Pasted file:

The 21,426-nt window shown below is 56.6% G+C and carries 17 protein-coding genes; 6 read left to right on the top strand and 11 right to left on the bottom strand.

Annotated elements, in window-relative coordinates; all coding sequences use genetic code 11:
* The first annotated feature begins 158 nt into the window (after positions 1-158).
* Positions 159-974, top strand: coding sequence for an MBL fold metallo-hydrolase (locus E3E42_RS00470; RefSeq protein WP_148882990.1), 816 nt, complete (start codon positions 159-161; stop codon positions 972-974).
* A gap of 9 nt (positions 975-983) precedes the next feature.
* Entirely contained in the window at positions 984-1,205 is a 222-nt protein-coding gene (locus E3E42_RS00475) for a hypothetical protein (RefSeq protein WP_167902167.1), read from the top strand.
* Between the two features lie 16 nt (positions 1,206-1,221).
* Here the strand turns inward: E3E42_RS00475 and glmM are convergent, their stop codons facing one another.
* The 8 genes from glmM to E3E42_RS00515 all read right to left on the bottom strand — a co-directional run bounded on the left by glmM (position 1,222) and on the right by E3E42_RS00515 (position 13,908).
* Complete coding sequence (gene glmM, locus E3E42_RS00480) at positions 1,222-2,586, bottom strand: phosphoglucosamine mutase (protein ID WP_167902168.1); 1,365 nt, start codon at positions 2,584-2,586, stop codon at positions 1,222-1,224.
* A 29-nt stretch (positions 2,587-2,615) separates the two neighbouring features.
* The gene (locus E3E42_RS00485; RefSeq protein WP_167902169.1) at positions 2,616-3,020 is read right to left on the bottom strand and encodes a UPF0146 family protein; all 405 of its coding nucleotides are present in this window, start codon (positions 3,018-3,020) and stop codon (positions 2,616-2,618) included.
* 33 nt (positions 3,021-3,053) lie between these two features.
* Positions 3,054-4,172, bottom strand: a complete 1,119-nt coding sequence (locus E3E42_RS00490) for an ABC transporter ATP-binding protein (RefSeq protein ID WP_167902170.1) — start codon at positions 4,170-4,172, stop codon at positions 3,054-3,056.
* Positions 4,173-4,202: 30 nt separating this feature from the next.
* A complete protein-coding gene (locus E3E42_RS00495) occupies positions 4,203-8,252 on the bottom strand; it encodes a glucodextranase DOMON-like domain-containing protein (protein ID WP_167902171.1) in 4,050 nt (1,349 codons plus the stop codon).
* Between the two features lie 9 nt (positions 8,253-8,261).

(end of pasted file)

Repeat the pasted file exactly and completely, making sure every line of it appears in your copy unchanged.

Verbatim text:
The 21,426-nt window shown below is 56.6% G+C and carries 17 protein-coding genes; 6 read left to right on the top strand and 11 right to left on the bottom strand.

Annotated elements, in window-relative coordinates; all coding sequences use genetic code 11:
* The first annotated feature begins 158 nt into the window (after positions 1-158).
* Positions 159-974, top strand: coding sequence for an MBL fold metallo-hydrolase (locus E3E42_RS00470; RefSeq protein WP_148882990.1), 816 nt, complete (start codon positions 159-161; stop codon positions 972-974).
* A gap of 9 nt (positions 975-983) precedes the next feature.
* Entirely contained in the window at positions 984-1,205 is a 222-nt protein-coding gene (locus E3E42_RS00475) for a hypothetical protein (RefSeq protein WP_167902167.1), read from the top strand.
* Between the two features lie 16 nt (positions 1,206-1,221).
* Here the strand turns inward: E3E42_RS00475 and glmM are convergent, their stop codons facing one another.
* The 8 genes from glmM to E3E42_RS00515 all read right to left on the bottom strand — a co-directional run bounded on the left by glmM (position 1,222) and on the right by E3E42_RS00515 (position 13,908).
* Complete coding sequence (gene glmM, locus E3E42_RS00480) at positions 1,222-2,586, bottom strand: phosphoglucosamine mutase (protein ID WP_167902168.1); 1,365 nt, start codon at positions 2,584-2,586, stop codon at positions 1,222-1,224.
* A 29-nt stretch (positions 2,587-2,615) separates the two neighbouring features.
* The gene (locus E3E42_RS00485; RefSeq protein WP_167902169.1) at positions 2,616-3,020 is read right to left on the bottom strand and encodes a UPF0146 family protein; all 405 of its coding nucleotides are present in this window, start codon (positions 3,018-3,020) and stop codon (positions 2,616-2,618) included.
* 33 nt (positions 3,021-3,053) lie between these two features.
* Positions 3,054-4,172, bottom strand: a complete 1,119-nt coding sequence (locus E3E42_RS00490) for an ABC transporter ATP-binding protein (RefSeq protein ID WP_167902170.1) — start codon at positions 4,170-4,172, stop codon at positions 3,054-3,056.
* Positions 4,173-4,202: 30 nt separating this feature from the next.
* A complete protein-coding gene (locus E3E42_RS00495) occupies positions 4,203-8,252 on the bottom strand; it encodes a glucodextranase DOMON-like domain-containing protein (protein ID WP_167902171.1) in 4,050 nt (1,349 codons plus the stop codon).
* Between the two features lie 9 nt (positions 8,253-8,261).